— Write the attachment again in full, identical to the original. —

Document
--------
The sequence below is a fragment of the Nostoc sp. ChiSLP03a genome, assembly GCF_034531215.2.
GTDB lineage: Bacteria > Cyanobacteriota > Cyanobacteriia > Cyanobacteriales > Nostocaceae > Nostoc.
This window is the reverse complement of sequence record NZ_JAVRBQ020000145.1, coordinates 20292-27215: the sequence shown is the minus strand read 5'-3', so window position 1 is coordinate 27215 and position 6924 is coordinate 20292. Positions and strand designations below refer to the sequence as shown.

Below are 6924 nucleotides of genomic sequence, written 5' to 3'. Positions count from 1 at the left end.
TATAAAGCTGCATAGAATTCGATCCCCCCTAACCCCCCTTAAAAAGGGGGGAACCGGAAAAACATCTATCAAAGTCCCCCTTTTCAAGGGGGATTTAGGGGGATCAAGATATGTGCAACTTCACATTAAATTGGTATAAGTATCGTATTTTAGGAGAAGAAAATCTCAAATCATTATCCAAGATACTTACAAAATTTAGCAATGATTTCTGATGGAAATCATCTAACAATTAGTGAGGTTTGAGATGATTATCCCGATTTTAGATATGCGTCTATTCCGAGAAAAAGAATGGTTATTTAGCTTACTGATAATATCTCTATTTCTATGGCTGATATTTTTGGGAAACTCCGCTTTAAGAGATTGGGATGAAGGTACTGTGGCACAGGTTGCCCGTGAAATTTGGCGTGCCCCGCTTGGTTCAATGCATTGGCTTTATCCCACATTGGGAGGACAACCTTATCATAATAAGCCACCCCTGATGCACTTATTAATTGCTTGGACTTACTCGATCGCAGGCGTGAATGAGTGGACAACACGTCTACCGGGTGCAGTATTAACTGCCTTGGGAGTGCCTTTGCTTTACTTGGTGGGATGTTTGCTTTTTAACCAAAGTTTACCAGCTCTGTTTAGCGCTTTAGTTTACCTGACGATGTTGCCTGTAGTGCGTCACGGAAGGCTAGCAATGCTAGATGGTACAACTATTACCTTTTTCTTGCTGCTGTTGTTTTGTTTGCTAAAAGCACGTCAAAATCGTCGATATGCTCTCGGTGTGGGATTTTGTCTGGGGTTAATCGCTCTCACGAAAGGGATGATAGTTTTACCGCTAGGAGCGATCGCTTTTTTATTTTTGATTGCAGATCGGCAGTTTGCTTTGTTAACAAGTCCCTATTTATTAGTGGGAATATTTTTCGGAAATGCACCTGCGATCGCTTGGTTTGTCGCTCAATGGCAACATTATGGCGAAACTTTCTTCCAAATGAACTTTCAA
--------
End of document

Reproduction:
The sequence below is a fragment of the Nostoc sp. ChiSLP03a genome, assembly GCF_034531215.2.
GTDB lineage: Bacteria > Cyanobacteriota > Cyanobacteriia > Cyanobacteriales > Nostocaceae > Nostoc.
This window is the reverse complement of sequence record NZ_JAVRBQ020000145.1, coordinates 20292-27215: the sequence shown is the minus strand read 5'-3', so window position 1 is coordinate 27215 and position 6924 is coordinate 20292. Positions and strand designations below refer to the sequence as shown.

Below are 6924 nucleotides of genomic sequence, written 5' to 3'. Positions count from 1 at the left end.
TATAAAGCTGCATAGAATTCGATCCCCCCTAACCCCCCTTAAAAAGGGGGGAACCGGAAAAACATCTATCAAAGTCCCCCTTTTCAAGGGGGATTTAGGGGGATCAAGATATGTGCAACTTCACATTAAATTGGTATAAGTATCGTATTTTAGGAGAAGAAAATCTCAAATCATTATCCAAGATACTTACAAAATTTAGCAATGATTTCTGATGGAAATCATCTAACAATTAGTGAGGTTTGAGATGATTATCCCGATTTTAGATATGCGTCTATTCCGAGAAAAAGAATGGTTATTTAGCTTACTGATAATATCTCTATTTCTATGGCTGATATTTTTGGGAAACTCCGCTTTAAGAGATTGGGATGAAGGTACTGTGGCACAGGTTGCCCGTGAAATTTGGCGTGCCCCGCTTGGTTCAATGCATTGGCTTTATCCCACATTGGGAGGACAACCTTATCATAATAAGCCACCCCTGATGCACTTATTAATTGCTTGGACTTACTCGATCGCAGGCGTGAATGAGTGGACAACACGTCTACCGGGTGCAGTATTAACTGCCTTGGGAGTGCCTTTGCTTTACTTGGTGGGATGTTTGCTTTTTAACCAAAGTTTACCAGCTCTGTTTAGCGCTTTAGTTTACCTGACGATGTTGCCTGTAGTGCGTCACGGAAGGCTAGCAATGCTAGATGGTACAACTATTACCTTTTTCTTGCTGCTGTTGTTTTGTTTGCTAAAAGCACGTCAAAATCGTCGATATGCTCTCGGTGTGGGATTTTGTCTGGGGTTAATCGCTCTCACGAAAGGGATGATAGTTTTACCGCTAGGAGCGATCGCTTTTTTATTTTTGATTGCAGATCGGCAGTTTGCTTTGTTAACAAGTCCCTATTTATTAGTGGGAATATTTTTCGGAAATGCACCTGCGATCGCTTGGTTTGTCGCTCAATGGCAACATTATGGCGAAACTTTCTTCCAAATGAACTTTCAA